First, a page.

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2013-04-021-11 Trisomy 21, Trisomy 13, and Monosomy X, first trimester © Juhas www.TheFetus.net

Trisomy 21, Trisomy 13, and Monosomy X, first trimester


Martin Juhás, MD*; Jozef Janovský, MD*; Jiří Šantavý, MD., Prof.**; Jiří Hyjánek, MD., PhD**; Peter Urdzík, MD., Doc.***.

*      Centre of fetal and gynecologic diagnostics, Juhamed, s.r.o., Kosice, Slovak Republic;
**    Department of Medical Genetic and Fetal Medicine, University Hospital, Olomouc, Czech Republic;
***  Department of Obstetrics and Gynecology, University Hospital, Kosice, Slovak Republic.

Case 1 - Trisomy 21 syndrome
A 34-year-old woman (G4P1) was referred to our center for a routine first trimester screening. The patient had been diagnosed to have antiphospholipid syndrome. Genetic testing after her previous miscarriages was not done. Our ultrasound examination found a 13-week old fetus (CRL 60.5 mm) with a few abnormalities raising suspicion of the Down syndrome:
  
nuchal translucency of 4.1 mm;
atrioventricular septal defect (AVSD) with atrioventricular regurgitation;
pseudocystic bilateral masses within the neck ("jugular sacs");
free beta-hCG and PAPP-A MoM were 4,653 and 0,526 respectively.

Combined risk of the first trimester screening result was >1:4 for Trisomy 21. Karyotyping was indicated and the patient underwent chorionic villus sampling subsequently. QF PCR (Quantitative Fluorescence Polymerase Chain Reaction) assessment confirmed the trisomy 21. The patients opted for the termination of the pregnancy at 14 weeks.

Images 1, 2: The images in midsagittal view show an increased nuchal translucency (NT 4.07 mm) with a normal nasal bone.

 

Images 3, 4: The image 3 shows atrioventricular regurgitation; the image 4 shows ductus venosus PI value (95th percentile) with the "a" wave approaching the basal line (insonation angle is not optimal).

 

Image 5, video 1: The image and the video show cystic bilateral mass in the fetal neck.  

 

Video 2, 3: The videos show location of cystic mass in the fetal neck.  

 

Images 6, 7: The images show atrioventricular septal defect of the heart. The drawings at the image 7 describes the defect (red arrowheads show remnants of the interventricular and interatrial septa; the yellow arrowheads show common atrio-ventricular; purple area shows the location of the defect).

 

Case 2 - Trisomy 13 syndrome

A 34-year-old woman (G1P0) was referred to our center for a routine first trimester screening. She had non-contributive personal and family histories. The scan revealed a pregnancy of 13 weeks gestation (CRL 64.2 mm) with following anomalies suspected for Trisomy 13 syndrome:
  
nuchal translucency of 5.90 mm;
abnormal profile with absent nasal bone;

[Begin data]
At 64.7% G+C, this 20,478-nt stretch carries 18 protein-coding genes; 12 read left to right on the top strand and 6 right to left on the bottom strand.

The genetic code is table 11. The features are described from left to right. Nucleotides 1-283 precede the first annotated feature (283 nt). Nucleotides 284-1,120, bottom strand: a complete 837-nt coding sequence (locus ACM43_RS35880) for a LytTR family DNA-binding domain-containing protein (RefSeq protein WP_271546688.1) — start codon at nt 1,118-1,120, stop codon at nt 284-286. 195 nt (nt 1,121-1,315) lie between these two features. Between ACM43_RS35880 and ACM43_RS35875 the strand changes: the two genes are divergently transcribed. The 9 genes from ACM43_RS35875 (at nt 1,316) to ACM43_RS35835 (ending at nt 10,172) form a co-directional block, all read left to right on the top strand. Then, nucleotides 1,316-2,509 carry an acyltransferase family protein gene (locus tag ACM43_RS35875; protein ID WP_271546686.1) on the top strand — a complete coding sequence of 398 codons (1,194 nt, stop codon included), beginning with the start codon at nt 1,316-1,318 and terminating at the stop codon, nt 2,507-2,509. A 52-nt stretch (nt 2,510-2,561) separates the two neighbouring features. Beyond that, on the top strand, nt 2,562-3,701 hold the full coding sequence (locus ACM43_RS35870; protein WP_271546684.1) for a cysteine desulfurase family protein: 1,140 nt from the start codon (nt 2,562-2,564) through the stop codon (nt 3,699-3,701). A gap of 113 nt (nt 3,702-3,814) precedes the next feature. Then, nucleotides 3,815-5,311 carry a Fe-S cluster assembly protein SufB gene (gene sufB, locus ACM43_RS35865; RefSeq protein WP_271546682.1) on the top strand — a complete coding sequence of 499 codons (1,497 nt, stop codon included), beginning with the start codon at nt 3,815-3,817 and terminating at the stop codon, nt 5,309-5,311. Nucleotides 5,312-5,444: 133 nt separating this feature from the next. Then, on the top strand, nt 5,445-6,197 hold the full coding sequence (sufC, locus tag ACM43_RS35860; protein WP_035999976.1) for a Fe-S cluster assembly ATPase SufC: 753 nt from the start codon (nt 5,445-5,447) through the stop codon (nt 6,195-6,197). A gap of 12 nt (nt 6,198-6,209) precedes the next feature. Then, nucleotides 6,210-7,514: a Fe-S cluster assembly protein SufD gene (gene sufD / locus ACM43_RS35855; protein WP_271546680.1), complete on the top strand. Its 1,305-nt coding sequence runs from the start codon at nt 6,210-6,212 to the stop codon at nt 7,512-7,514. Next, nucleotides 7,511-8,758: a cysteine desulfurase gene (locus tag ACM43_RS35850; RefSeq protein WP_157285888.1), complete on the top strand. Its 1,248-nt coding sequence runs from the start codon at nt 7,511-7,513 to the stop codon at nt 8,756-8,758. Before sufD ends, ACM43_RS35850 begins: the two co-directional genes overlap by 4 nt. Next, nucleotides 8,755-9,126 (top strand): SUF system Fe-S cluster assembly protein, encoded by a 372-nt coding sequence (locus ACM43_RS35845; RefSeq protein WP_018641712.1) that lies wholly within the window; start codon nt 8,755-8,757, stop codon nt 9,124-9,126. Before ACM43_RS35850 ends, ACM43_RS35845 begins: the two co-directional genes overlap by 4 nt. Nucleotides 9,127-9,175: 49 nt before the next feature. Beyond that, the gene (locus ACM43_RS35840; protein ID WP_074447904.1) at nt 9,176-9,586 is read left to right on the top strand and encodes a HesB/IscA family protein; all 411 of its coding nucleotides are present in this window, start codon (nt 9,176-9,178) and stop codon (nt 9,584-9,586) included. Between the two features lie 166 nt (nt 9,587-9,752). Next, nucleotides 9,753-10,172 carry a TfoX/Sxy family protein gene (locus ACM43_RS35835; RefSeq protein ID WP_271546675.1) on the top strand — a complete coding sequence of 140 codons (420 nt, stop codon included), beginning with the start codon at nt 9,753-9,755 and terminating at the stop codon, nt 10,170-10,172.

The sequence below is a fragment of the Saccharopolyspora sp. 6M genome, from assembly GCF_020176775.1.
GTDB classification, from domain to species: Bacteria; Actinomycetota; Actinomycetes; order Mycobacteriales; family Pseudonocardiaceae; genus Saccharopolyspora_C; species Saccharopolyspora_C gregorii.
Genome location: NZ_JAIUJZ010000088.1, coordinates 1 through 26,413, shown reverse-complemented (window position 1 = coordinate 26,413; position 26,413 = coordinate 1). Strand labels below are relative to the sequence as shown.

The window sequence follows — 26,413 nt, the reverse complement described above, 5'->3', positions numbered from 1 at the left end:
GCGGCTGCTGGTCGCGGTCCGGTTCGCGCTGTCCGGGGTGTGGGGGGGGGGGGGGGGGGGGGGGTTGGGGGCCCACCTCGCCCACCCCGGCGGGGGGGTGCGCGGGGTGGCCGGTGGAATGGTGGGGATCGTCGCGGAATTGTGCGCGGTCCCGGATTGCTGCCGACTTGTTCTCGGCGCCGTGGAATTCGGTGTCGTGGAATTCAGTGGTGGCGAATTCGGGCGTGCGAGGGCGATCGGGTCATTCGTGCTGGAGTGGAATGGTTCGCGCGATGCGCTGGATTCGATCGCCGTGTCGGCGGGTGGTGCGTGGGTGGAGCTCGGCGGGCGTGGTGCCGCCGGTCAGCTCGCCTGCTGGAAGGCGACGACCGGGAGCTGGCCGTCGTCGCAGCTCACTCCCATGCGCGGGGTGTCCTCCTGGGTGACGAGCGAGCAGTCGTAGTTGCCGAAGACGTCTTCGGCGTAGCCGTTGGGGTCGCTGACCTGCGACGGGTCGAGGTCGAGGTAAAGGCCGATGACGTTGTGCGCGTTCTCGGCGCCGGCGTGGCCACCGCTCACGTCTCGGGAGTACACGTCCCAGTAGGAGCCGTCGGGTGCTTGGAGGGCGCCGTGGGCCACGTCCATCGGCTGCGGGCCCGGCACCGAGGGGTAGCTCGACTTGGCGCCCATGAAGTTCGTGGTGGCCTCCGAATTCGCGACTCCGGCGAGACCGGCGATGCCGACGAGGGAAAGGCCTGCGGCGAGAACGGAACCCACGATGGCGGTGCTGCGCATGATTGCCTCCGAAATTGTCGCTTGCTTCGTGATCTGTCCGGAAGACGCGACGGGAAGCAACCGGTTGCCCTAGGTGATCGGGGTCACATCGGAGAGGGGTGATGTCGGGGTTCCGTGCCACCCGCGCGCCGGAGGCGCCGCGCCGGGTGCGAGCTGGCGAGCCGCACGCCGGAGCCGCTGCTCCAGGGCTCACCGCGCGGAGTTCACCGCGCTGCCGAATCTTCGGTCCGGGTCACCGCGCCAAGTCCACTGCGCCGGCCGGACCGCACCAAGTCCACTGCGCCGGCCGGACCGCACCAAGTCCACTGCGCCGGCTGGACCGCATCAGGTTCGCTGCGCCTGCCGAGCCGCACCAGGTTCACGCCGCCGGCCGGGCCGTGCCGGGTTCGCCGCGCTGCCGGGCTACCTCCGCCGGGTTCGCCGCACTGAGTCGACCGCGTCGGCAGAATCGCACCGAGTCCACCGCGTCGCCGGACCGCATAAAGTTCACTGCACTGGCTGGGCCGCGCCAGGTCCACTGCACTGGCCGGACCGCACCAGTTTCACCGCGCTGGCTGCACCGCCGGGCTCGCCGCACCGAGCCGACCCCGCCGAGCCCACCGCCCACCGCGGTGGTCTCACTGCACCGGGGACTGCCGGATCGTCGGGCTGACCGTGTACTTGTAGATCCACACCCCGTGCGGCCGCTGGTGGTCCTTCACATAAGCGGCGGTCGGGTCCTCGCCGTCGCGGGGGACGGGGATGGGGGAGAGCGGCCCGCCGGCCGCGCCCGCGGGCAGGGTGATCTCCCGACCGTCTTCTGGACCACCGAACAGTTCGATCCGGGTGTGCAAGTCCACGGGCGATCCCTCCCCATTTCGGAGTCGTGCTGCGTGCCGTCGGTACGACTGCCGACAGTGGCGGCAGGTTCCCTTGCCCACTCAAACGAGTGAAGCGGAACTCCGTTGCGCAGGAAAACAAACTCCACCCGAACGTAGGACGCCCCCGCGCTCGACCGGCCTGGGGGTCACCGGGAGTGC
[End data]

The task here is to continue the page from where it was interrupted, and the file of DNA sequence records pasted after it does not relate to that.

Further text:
alobar holoprosencephaly;
atrioventricular septal defect (AVSD) and tachycardia;
abnormal PI in ductus venosus with reversed flow; 
incipient edema of fetal body;
two-vessel umbilical cord;
free beta-hCG and PAPP-A MoM were 0,686 and 0,224 respectively.

Combined risk of the first trimester screening >1:4 for Trisomy 13 and karyotyping was indicated. The patient underwent chorionic villus sampling subsequently. QF PCR (Quantitative Fluorescence Polymerase Chain Reaction) assessment confirmed the Trisomy 13. The parent opted for the termination of the pregnancy.

Images 8, 9: The images in midsagittal view show an increased nuchal translucency (NT 5.90 mm) with abnormal fetal profile and absent nasal bone.

 

Images 10, 11, 12: The images show fetal holoprosencephaly using 3D Tomographic Ultrasound Imaging technique.

 



Image 13: The image shows 3D sectional planes identifying hypotelorism and normal hard palate.



Images 14, 15: The image 14 shows color doppler transverse scan of the atrioventricular defect at the level of the four-chamber-view of the heart. The image 15 shows color Doppler scan showing normal three-vessel-view of the heart.

 

Videos 4, 5: The videos show fetal heart at the level of the four-chamber-view with the atrioventricular septal defect.

 

Video 6: The video shows single umbilical artery passing around urinary bladder of the fetus.


Case 3 - Monosomy X syndrome

A 16-year-old woman (G1P0) was referred to our center for a routine first trimester screening. She had non-contributive personal and family histories. The scan revealed a pregnancy of 13 weeks gestation (CRL 61.0 mm), not corresponding to the last menstrual period. The examination showed several findings suspected of the Turner syndrome (Monosomy X):
  
increase nuchal translucency region, 10.9 mm;
cystic hygroma colli with septation;
cyst of the right choroid plexus;
wide frontomaxillary facial angle (88°) with normal nasal bone;
abnormal PI in ductus venosus with reversed flow;
incipient tachycardia;
incipient edema of fetal body and hyperechoic bowel;
short long bones (humerus and femur);
free beta-hCG and PAPP-A MoM were 0,546 and 0,439 respectively.

Combined risk of the first trimester screening was 1:2 for Trisomy 21, 1:4 for Trisomy 18, 1:8 for Trisomy 13. Amniocentesis was done and revealed Monosomy X (Turner syndrome). The pregnancy ended with miscarriage two days later.

Image 16: The image shows increase nuchal translucency of the fetus.



Images 17, 18: The images show 3D images of the fetus with cystic hygroma. 

 

Images 19, 20, 21, and video 7: The images and video show cystic hygroma of the fetus.

 

 


Image 22: The image shows cyst of the choroid plexus within the right lateral cerebral ventricle.


Images 23, 24: The image 23 shows wide frontomaxillary facial angle (88°) with normal presentation of the nasal bone. The image 24 show hyperechoic fetal bowels (red arrowheads).

 


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